Academic Research @ICPL

by Melody Dworak on November 19th, 2018

History by TNS from the Noun Project

Whenever I get a question at the Info Desk that requires digging deep into a research topic, I get a little excited (#NerdAlert). We may not carry textbooks in our collection, but if we can’t find a book that meets the needs of a research topic, we still can look to our Online Resources database collection to dig into the issue.  Read the rest of this entry »

Did you vote early? Track your absentee ballot!

by Melody Dworak on November 1st, 2018

Today I learned that early voters can track their absentee ballot through the Iowa Secretary of State’s office. Here’s a snapshot of the info you need to look up your ballot:

Information needed to track your absentee ballot

Read the rest of this entry »

Hunter’s Moon

by Maeve Clark on October 22nd, 2018

 

Image via EarthSky.com

Have you noticed moon recently? It will be full this Wednesday. It’s a Hunter’s Moon, (though with harvest delay it might be called a Harvest and Hunter’s Moon).

According to the website EarthSky “every full moon has many names, and most are tied to months of the year. But some moon names are tied to seasons, such as the Harvest and Hunter’s Moons. The Harvest Moon is the full moon closest to the autumnal equinox. The Hunter’s Moon is the full moon after the Harvest Moon. The 2018 autumnal equinox was on September 22-23 and the Harvest Moon was around September 24-25. So the upcoming full moon – on the night of October 24, 2018 – is the Hunter’s Moon.

What makes a Hunter’s Moon unique?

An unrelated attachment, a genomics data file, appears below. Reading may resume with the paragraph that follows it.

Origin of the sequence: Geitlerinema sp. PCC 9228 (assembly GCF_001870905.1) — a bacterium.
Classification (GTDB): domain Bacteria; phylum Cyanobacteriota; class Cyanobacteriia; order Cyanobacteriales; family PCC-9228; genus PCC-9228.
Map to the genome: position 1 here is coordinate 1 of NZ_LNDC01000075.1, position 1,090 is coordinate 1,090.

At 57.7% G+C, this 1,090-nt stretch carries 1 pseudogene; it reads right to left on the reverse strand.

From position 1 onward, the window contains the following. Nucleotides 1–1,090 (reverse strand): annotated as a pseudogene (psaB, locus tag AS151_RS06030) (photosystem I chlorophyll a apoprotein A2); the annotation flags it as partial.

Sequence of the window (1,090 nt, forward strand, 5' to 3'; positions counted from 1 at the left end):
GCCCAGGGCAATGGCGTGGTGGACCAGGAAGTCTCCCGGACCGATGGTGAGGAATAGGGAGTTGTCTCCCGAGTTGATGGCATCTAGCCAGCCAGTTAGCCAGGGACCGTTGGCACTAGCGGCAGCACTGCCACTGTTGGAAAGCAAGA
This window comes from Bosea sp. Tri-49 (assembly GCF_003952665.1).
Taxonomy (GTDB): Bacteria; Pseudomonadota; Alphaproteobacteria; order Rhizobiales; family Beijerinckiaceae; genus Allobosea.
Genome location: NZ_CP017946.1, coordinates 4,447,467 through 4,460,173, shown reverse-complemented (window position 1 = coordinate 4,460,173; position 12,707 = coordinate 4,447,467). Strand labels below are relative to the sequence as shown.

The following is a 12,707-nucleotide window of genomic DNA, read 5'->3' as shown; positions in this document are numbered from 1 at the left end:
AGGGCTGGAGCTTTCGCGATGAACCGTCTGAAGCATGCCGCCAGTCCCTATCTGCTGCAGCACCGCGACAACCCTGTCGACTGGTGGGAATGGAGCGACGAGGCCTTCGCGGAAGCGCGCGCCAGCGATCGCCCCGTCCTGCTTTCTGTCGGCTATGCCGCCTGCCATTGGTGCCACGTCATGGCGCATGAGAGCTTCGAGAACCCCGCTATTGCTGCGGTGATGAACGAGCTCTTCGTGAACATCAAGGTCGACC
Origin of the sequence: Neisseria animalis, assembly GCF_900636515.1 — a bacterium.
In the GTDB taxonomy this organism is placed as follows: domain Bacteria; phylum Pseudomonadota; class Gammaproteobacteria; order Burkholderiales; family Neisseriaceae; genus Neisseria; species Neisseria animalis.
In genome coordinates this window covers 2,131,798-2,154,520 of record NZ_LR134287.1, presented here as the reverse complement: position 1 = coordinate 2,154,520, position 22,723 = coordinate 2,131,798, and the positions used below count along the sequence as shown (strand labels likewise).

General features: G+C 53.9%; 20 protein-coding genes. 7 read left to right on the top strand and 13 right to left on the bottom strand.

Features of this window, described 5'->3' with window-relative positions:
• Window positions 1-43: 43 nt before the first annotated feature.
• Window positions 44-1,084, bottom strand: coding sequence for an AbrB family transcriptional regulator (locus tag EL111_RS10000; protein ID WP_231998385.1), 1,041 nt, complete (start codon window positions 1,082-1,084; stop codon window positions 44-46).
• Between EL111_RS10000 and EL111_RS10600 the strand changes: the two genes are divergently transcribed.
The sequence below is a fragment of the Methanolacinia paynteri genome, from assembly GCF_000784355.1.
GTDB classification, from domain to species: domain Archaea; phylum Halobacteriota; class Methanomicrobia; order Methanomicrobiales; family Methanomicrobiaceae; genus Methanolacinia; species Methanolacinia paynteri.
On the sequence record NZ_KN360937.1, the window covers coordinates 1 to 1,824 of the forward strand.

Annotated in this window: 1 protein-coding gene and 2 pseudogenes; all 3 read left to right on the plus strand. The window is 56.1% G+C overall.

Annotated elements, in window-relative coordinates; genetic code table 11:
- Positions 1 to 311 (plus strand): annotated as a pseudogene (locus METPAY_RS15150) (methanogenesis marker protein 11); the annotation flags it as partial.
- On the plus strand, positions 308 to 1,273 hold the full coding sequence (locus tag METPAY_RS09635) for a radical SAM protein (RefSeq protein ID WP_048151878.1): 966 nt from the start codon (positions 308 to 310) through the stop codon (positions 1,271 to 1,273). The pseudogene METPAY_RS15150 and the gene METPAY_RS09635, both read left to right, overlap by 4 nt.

Nature is particularly cooperative around the time of the autumn equinox to make the fall full moonrises special. On average, the moon rises about 50 minutes later each day. But when a full moon happens close to the autumnal equinox – either a Harvest or a Hunter’s Moon – the moon rises only about 30 to 35 minutes later daily for several days before and after the full moon. The reason is that the ecliptic – or the moon’s orbital path – makes a narrow angle with the evening horizon around the time of the autumn equinox. The result is that there’s a shorter-than-usual lag time between successive moonrises around the full Hunter’s Moon.

These early evening moonrises are what make every Hunter’s Moon special. Every full moon rises around sunset. After the full Hunter’s Moon, you’ll see the moon ascending in the east relatively soon after sunset for several days. The moon will be bright and full-looking for several nights beginning around October 23 or 24.

The narrow angle of the ecliptic means the moon rises noticeably farther north on the horizon from one night to the next. So there is no long period of darkness between sunset and moonrise, and, around the time of full moon, many people see the moon in a twilight sky.

How did the Hunter’s Moon get its name? There are many different explanations for the name Hunter’s Moon. In the autumn there is not long period of darkness between sunset and moonrise for several days in a row, around the time of full moon. Before there were tractors or tractors with lights, the glow of the Harvest Moon helped farmers to gather their crops. As the sun’s light faded in the west, the moon would soon rise in the east to illuminate the fields throughout the night. A month later, after the harvest was done, the full Hunter’s Moon was said to illuminate the prey of hunters, scooting along in the stubble left behind in the fields.”

I love to watch the night sky, do you?